As the father of a rapidly growing-up thirteen-year-old I am being confronted with an avalanche of important guidance issues. Boyfriends are not yet on the scene (beware, boys!), but I am cogitating the issue of alcohol.
Before I continue, in this moment I can see the allure of the fundamental application of religion. If one lives one’s life according to one of the major codes there is never any need to engage in a debate. The answer is simply “no”, and the reason is that the Bible (or Koran or Torah or whatever landmark book of guidance) says so. I could try to invoke such dogma on the issue of premarital sex, but I don’t have any high hopes of success.
I’m not suggesting that fairy tales offer superior guidance, but I’d like to introduce my interpretation of Sleeping Beauty, who slept for a very long time (not with anyone, it must be said!) because she fulfilled a curse by pricking her finger on a spindle. The reason why this happened is that her father, the king, had ordered all spinning wheels removed from the kingdom in an attempt to protect his daughter. The problem is that she therefore did not know what the spindle was when she finally encountered one. If we truly want to protect our children we must empower them with knowledge, is the conclusion I draw from the fable.
The implication, therefore, is that teenagers should not encounter alcohol for the first time when they are of legal drinking age (18 in South Africa). Nor, should it be prohibited, because this will only increase their interest in consuming it illicitly. I am not advocating profligate consumption of alcohol by anyone of any age, but it is a reality that people are going to drink alcohol, and if they are it’s preferable that they learn to do so in a responsible manner. Being drunk – I’m not going to soften this one by using phrases like excessive consumption or overindulgence – puts one into a high risk situation. If one is driving a car after drinking it puts other, innocent, people at risk as well.
Wine is consumed in our house every single day, to the extent of a bottle shared between Andrea and myself. Both my son (nine years old) and daughter (thirteen) are free to taste anything we’re drinking. Our hope is that they develop an interest in appreciating wine the way we do – an endless collection of diverse (and often beautiful) experiences that encapsulate the the place and people that created them. Yes, one can get as drunk drinking Chateau Margaux as cheap vodka shooters, but I’d like to think that wine inspires a more cerebral – and hence more moderate – type of consumption.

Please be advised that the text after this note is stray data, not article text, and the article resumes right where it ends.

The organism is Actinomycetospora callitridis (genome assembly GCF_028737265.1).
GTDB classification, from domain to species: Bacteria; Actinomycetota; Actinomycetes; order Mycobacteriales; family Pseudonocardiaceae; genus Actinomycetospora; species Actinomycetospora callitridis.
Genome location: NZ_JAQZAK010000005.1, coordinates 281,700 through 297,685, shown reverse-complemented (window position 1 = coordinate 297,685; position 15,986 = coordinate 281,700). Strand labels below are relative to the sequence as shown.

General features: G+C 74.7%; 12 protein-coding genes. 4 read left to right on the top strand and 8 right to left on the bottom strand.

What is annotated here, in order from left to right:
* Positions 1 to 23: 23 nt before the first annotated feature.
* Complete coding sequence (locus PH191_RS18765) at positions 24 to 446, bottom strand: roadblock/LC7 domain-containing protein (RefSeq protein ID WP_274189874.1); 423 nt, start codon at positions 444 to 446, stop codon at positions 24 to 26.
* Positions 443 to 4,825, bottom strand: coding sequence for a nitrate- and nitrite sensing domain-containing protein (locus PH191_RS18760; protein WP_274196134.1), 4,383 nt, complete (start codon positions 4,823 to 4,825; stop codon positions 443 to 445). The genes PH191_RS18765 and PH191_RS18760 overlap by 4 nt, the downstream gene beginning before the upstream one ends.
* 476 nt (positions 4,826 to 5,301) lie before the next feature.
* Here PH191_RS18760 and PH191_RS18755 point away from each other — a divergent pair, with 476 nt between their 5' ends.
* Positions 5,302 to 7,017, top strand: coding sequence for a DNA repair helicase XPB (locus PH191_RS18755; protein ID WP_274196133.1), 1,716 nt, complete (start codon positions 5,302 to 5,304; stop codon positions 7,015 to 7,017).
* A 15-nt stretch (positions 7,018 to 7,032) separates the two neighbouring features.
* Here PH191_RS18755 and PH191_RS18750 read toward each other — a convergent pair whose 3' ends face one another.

Thus far our son is showing a much greater interest in wine (and beer, but then he is a boy). While on holiday we had a couple of cocktails, which is very unusual for us. What surprised me was our daughter’s sudden liking of the tastes she had, as she seldom shows any interest in tasting wine. Given the sweetness of cocktails and their cooldrink-y flavours this is not a huge surprise, but she doesn’t have much of a sweet tooth, and nine times out of ten will drink water in preference to fizzy drinks.
Perhaps her late nights on Cape Town’s Long Street are closer than we thought.
The conventional interpretation of Sleeping Beauty suggests that a handsome prince will rescue inebriated girls from vomiting into gutters. I’d rather it never reached that point.
Maybe it’s time for a new round of fairy tales, in which the women aren’t perpetually being rescued, or waiting for the handsome prince. Is it too much of a stretch to imagine my daughter reaching for the wine list on that mythical first date?
At what age does she qualify for her first ‘own’ drink? I’m not suggesting that she should be having a gin and tonic along with the adults just yet, but 18 strikes me as being an arbitrary and hence perhaps an indefensible point. Is that drink going to do anything different to her at the age of 17 years and 364 days? Will she have a more responsible attitude to alcohol if she doesn’t touch a drop until that fateful birthday?
I’d be really interested to get some other opinions on this one, so feel free to use the comments section below.